Now, the (remember that it’s fictional) Zionazi Pseudostate claims that it has a right to self-defence, and to enforce that right it has acquired an immense arsenal of weaponry and proceeded to conquer, occupy, and in some cases annex territory where the Pelastnians it expelled at gunpoint from their original lands are living in squalid refugee camps, to use as buffer strips. Most of these Pelastinians – if not all – have been reduced to a position of utter and complete degradation, without access to housing, food, medicines, etc, and having corrupt collaborators foisted on them as a “government” by the Zionazi occupiers. If they choose to elect, freely, a non-corrupt regime whom they hope can better their lot, they have to suffer mass punishment for their act.

    Now, Troy, wouldn’t you say that anyone who accepts that the “terrorist” attacks on the US are blowback caused by illegitimate American occupation actions in Afghanistan must also accept that any act by the Pelastinians to strike back at their Zionazi enemies is at least as legitimate? Perhaps it’s even more legitimate given that virtually all adult Zionazis of military age are, by law, armed and serve on reserve forces, and that very many of them actually live in settlements that are clearly and unambiguously illegal under international law?

    And, also, therefore, wouldn’t you agree that anyone who claims that the Afghan resistance is justified, but that the (fictional) Pelastinian resistance is evil, unjustified, and must be destroyed, is an arrant hypocrite? I’m sure you would, being an honourable man.

    But then I’m only a rabid bigot, so what would I know, isn’t that so, Troy?

  6. I would have to say that the U.S. has practiced MASS terrorism in Iraq. Halliburton has been responsible for child prostitution, not to mention the countless other instances of interference and abuse by U.S. corporations. If you don’t want terrorism, quit creating a reason for people to become desperate enough to USE terrorism. Hatred, greed, and bigotry have just about destroyed the planet on which we all live. If we can’t learn to get along any better than we have been, maybe it’s just as well that the plug is pulled on all life on the planet.

  7. @Bill,

    To respond to your claim that “terrorism” is “…the application or threat of application of violence aimed at intimidating a people or political entity to give up or alter their policy. Whether such a tactic is used by a state or non-state actor is immaterial.” You do realize that every war (waged by a state or non-state entity) can qualify as “terrorism” under the definition you provide, right? It matters little what the motivation to fight is, what’s at stake if fighting does not occur or which side is the initial aggressor – all parties involved can be called “terrorists” by definition provided.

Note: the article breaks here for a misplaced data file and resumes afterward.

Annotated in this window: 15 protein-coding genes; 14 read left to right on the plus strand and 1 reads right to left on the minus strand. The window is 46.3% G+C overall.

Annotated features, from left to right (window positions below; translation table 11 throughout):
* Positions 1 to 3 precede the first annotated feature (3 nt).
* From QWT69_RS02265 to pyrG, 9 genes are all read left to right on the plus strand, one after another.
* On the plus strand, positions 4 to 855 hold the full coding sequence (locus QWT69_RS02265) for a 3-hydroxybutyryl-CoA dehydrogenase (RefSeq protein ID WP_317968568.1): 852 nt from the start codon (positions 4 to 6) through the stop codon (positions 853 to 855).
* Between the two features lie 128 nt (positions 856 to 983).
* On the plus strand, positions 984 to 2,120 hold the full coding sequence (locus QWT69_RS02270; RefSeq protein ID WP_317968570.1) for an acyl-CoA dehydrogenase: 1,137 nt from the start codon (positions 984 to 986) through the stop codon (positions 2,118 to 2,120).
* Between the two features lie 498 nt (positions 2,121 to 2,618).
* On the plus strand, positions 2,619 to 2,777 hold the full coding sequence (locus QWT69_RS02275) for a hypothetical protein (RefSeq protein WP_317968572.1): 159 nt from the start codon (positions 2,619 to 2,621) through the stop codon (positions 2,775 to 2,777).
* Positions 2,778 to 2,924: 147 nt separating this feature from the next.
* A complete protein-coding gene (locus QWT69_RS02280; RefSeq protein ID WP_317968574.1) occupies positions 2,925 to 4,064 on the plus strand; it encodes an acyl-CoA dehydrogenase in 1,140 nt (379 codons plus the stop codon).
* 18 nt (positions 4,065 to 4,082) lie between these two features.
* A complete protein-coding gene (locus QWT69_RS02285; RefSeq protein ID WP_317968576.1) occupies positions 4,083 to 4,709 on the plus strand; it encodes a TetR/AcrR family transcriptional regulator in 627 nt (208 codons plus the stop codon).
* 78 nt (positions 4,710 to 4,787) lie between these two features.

From where I stand, the idea of “terrorism” is a modern concept – the only purpose it serves is to label the violence used by one entity as “evil” and the violence used to counter that entity’s violence as “good” in the eyes of the unwashed masses. But in the end, it matters very little which violent acts are “legitimate” or not: what really matters is whether one is strong enough to deal with the violence – either strong enough to repel the attacks and topple his opponent. The “legitimacy” of the perpetrators is decided by history long after that violent chapter concludes, and history is written by the victor.

    Well, you wanted me to make you angry – how does that do? Regardless, it should serve you well as an uncensored reality check: that actions carry no intrinsic “moral” value – rather the attain value post facto and what value they attain is determined solely by whether or not they succeeded in carrying out their intended consequences.

  8. Christopher…

    You’d better stop. Any more and I shall agree with you even more.

    State terrorism is alive and well and the only way one can call it anything but state terrorism is if one claims it’s not terrorism as long as a country does it, said country being on the “good side” (as defined by propagandists) of course.

    On the other hand, when you call all wars “terrorism”, that’s true only when you’re talking of the “total war” era. There have been times in the past when only the militaries did the fighting, and civilian trade and intermingling went on almost uninterrupted. Not that there weren’t civilian casualties, but the deliberate targeting of civilians to try and break opposition morale is probably a post World War Two (re)invention.

  9. Here’s a repost from my blog:

    Lately I’ve been thinking a lot about the War On Terror.

    I believe I’m far from the first person to point out that you can’t have an actual war on terror, because “terror” isn’t something one can fight. One might as well say one is declaring war on phobias, or something similar.

    Now if one is going to talk about “terror” as being synonymous with “terrorism”, then too you can’t have a war on terror, because “terrorism” is a tactic. If one wants to make war on terrorism, therefore, one might as well say one is making war on bombs, or trenches, or something. As soon as it becomes necessary and useful, they’re going to use it again.